What an amazing Memorial Day weekend of sports. With all of the social media chatter around hard-fought NBA and NHL playoff series, it was easy to overlook one of the biggest (and most historic) events of the year: the Indy 500.
From the pre-race festivities to the milk dunking victory lane, it was another race to remember. So, let’s start our engines and drive into the social data!
From Friday, May 23rd through Monday, May 27th there were over 290,000 mentions of the race across social channels, news, and blogs. Unsurprisingly, Twitter and Instagram represented the bulk of these mentions.
For sporting events that come and go, we typically see a very quick jump in mentions during the event, and then a substantial dip shortly thereafter. This leads to a bell-shaped curve when looking at mentions over time. What’s interesting is how the tails of the curve are pulled on either side.
For the Indianapolis 500, we see a limited rise in mentions leading up to the event – with only 30,000 mentions in the three days leading up to the event. However, we saw 60,000 mentions in the two days following the race, mostly around Simon Pagenaud’s first win in Indianapolis.
As expected, the most mentioned athletes were those who topped leaderboard or pre-race favorites who fell short. Pagenaud and Alexander Rossi traded the lead all day, so it was no surprise to see them on top of the mentions leaderboard as well.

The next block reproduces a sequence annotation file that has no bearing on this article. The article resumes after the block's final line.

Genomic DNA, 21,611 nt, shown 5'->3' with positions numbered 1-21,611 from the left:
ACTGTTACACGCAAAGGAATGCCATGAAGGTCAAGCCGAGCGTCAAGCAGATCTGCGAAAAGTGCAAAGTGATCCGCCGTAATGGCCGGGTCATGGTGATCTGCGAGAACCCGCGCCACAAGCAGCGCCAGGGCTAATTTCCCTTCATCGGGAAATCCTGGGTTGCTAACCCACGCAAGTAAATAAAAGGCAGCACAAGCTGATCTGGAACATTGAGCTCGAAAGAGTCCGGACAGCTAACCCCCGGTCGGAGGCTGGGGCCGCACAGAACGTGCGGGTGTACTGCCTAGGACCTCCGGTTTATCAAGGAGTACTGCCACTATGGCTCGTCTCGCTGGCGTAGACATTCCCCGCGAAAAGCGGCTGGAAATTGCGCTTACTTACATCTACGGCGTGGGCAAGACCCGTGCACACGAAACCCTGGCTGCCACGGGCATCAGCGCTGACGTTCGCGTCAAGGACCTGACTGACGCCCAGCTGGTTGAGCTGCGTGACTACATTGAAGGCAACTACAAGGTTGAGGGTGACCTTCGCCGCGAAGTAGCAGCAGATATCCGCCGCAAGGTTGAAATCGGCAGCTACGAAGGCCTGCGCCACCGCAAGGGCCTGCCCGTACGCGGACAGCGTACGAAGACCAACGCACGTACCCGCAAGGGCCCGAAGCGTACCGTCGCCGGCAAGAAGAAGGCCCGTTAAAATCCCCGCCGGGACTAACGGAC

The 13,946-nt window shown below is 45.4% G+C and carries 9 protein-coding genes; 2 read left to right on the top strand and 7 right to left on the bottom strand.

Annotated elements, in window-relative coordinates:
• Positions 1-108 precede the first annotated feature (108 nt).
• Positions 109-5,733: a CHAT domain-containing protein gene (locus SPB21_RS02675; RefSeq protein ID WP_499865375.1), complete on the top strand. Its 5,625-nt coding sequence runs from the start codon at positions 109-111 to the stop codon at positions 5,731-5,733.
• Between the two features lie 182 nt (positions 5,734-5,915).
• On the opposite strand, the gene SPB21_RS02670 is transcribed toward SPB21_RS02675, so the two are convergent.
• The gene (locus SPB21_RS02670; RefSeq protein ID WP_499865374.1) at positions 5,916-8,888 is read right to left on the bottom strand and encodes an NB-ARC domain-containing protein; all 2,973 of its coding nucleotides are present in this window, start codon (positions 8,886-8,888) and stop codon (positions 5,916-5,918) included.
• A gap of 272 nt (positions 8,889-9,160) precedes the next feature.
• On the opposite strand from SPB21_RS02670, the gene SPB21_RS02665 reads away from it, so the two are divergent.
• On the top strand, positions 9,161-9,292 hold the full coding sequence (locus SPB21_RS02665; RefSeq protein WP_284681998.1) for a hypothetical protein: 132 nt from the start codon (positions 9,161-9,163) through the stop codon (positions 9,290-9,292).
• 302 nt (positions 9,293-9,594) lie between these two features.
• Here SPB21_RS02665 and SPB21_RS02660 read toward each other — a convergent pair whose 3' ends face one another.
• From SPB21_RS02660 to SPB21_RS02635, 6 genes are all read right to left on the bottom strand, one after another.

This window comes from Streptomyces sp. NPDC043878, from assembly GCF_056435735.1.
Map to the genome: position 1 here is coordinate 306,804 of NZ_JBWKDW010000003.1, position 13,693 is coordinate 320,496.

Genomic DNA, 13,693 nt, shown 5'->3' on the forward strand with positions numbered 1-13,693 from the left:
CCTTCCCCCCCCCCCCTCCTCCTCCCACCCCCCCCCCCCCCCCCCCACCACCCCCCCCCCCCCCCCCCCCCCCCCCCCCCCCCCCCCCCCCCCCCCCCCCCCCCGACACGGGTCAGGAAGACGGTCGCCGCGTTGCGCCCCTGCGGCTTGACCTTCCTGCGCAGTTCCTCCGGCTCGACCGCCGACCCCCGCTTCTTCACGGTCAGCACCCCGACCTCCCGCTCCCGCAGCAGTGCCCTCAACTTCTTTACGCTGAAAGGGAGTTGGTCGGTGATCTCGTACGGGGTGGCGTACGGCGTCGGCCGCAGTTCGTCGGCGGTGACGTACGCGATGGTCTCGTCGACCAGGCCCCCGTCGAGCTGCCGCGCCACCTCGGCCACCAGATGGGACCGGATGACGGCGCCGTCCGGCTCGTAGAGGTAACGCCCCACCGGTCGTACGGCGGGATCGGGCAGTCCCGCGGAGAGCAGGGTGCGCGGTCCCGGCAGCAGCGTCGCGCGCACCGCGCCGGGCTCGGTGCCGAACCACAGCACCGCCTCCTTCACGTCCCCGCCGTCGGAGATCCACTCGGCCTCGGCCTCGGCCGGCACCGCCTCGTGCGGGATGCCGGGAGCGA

While it was a split-second victory on the race track, Pagenaud came away with over 20,000 more mentions than the next closest driver. After doing several of these data studies over the past couple of years, it’s clear that people always talk about winner, even controversial ones (looking at you, Country House). This is a basic-but-important lesson for brands that sponsor sporting events — there will be more eyeballs on your brand logo the closer your athletes or teams are to winning.
This was an interesting experiment that we decided to look at; which car brands got the most mentions? Honda pulled ahead with a little under 500 more mentions than Chevrolet.
Our analysis shows that most of these mentions are of the actual cars in the race, rather than critiques on the brands themselves. Many of these mentions included pictures of the cars with the brands’ logos. This is great brand awareness for these companies and any others that may be trying to enter the market. Part of the conversations around Honda surrounded a rumored meeting with NASCAR officials this past weekend to put some of the company’s cars on the track. We’ll have to wait and see how that plays out.
➖ Scope of meeting unknown.
➖ NASCAR and Honda declined comment. pic.twitter.com/ibg1xLlxRe
— Adam Stern (@A_S12) May 29, 2019
As the summer rolls on, be on the lookout for more coverage of popular sporting events and social media stats from Sprinklr.
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